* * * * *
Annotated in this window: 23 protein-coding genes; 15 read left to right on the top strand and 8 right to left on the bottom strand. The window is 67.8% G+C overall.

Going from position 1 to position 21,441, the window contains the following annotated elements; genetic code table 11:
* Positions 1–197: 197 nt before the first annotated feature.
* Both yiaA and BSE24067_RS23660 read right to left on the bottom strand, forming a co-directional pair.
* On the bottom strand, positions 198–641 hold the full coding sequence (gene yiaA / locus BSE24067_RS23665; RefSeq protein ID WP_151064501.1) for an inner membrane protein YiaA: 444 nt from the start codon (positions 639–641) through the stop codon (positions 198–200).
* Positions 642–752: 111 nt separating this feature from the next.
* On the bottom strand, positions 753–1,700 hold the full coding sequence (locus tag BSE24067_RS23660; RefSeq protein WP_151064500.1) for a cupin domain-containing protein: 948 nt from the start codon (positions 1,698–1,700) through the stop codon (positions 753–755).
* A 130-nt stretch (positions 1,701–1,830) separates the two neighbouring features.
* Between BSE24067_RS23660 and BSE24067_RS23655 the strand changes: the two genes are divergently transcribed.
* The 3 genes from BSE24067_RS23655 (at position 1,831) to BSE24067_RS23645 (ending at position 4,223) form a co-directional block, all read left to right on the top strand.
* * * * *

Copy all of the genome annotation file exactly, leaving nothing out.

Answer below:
Annotated in this window: 23 protein-coding genes; 15 read left to right on the top strand and 8 right to left on the bottom strand. The window is 67.8% G+C overall.

Going from position 1 to position 21,441, the window contains the following annotated elements; genetic code table 11:
* Positions 1–197: 197 nt before the first annotated feature.
* Both yiaA and BSE24067_RS23660 read right to left on the bottom strand, forming a co-directional pair.
* On the bottom strand, positions 198–641 hold the full coding sequence (gene yiaA / locus BSE24067_RS23665; RefSeq protein ID WP_151064501.1) for an inner membrane protein YiaA: 444 nt from the start codon (positions 639–641) through the stop codon (positions 198–200).
* Positions 642–752: 111 nt separating this feature from the next.
* On the bottom strand, positions 753–1,700 hold the full coding sequence (locus tag BSE24067_RS23660; RefSeq protein WP_151064500.1) for a cupin domain-containing protein: 948 nt from the start codon (positions 1,698–1,700) through the stop codon (positions 753–755).
* A 130-nt stretch (positions 1,701–1,830) separates the two neighbouring features.
* Between BSE24067_RS23660 and BSE24067_RS23655 the strand changes: the two genes are divergently transcribed.
* The 3 genes from BSE24067_RS23655 (at position 1,831) to BSE24067_RS23645 (ending at position 4,223) form a co-directional block, all read left to right on the top strand.